News in brief: Statins no help for knee osteoarthritis; What we don’t know about OA; Search for novel GCA biomarkers draws a blank

Thursday, 15 Apr 2021

Statins no help for knee osteoarthritis

Statins do not slow tibial cartilage volume loss in patients with symptomatic knee osteoarthritis, an Australian study finds.

Led by rheumatologist Professor Flavia Cicuttini from the Department of Epidemiology and Preventive Medicine at Monash University the trial randomised 248 patients aged 40 to 70 years to atorvastatin 40mg once a day or placebo.

Annual percentage change in tibial cartilage volume assessed using magnetic resonance imaging (MRI) over two years did not differ significantly between the groups (‐1.66% vs. ‐2.17%, difference 0.50%, 95%CI ‐0.17% to 1.17%).

There were also no significant differences in progression of cartilage defects or bone marrow lesions, change in pain, stiffness or function, according to the paper published in Arthritis and Rheumatology.

We don’t know what we don’t know about osteoarthritis

An international team has developed ‘knowledge scales’ designed to measure people’s osteoarthritis knowledge across the world.

The team, including experts from Australia and New Zealand, note that there are currently no valid or reliable tools that measure consumers’ OA knowledge, which not only leaves some blind spots but ultimately limits opportunities to optimise OA treatment.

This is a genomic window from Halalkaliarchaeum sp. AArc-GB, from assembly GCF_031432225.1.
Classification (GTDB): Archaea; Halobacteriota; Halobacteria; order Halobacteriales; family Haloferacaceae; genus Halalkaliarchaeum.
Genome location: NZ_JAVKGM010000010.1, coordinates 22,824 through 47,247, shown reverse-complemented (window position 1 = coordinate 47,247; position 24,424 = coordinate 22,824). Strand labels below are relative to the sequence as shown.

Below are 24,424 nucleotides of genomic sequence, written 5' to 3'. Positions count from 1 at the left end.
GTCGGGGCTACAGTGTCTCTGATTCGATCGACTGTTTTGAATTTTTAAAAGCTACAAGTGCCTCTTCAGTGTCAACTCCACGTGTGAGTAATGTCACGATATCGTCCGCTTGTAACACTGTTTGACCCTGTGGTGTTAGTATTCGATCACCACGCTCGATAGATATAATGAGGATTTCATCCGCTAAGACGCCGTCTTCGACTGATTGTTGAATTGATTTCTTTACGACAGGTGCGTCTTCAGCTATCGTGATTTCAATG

The Hip Osteoarthritis Knowledge Scale (HOAKS) and the Knee Osteoarthritis Knowledge Scale (KOAKS) are being tested through the Osteoarthritis Knowledge Survey and the researchers are calling on countries to respond.

For more information on the survey click here.

Search for novel GCA biomarkers continues

A trial exploring the clinical utility of a panel of serological biomarkers in patients with suspected GCA has drawn a blank.

None of the 8 novel biomarkers explored in 63 patients correlated closely with the PET/CT detected vasculitis burden or outperformed CRP or ESR, the authors from Royal North Shore in Sydney concluded in their paper published in the International Journal of Rheumatic Diseases. The markers included intra‐cellular adhesion molecule 1,  VEGF, pentraxin 3, von Willebrand factor and procalcitonin,  interleukin (IL)6, IL12 and interferon‐γ.

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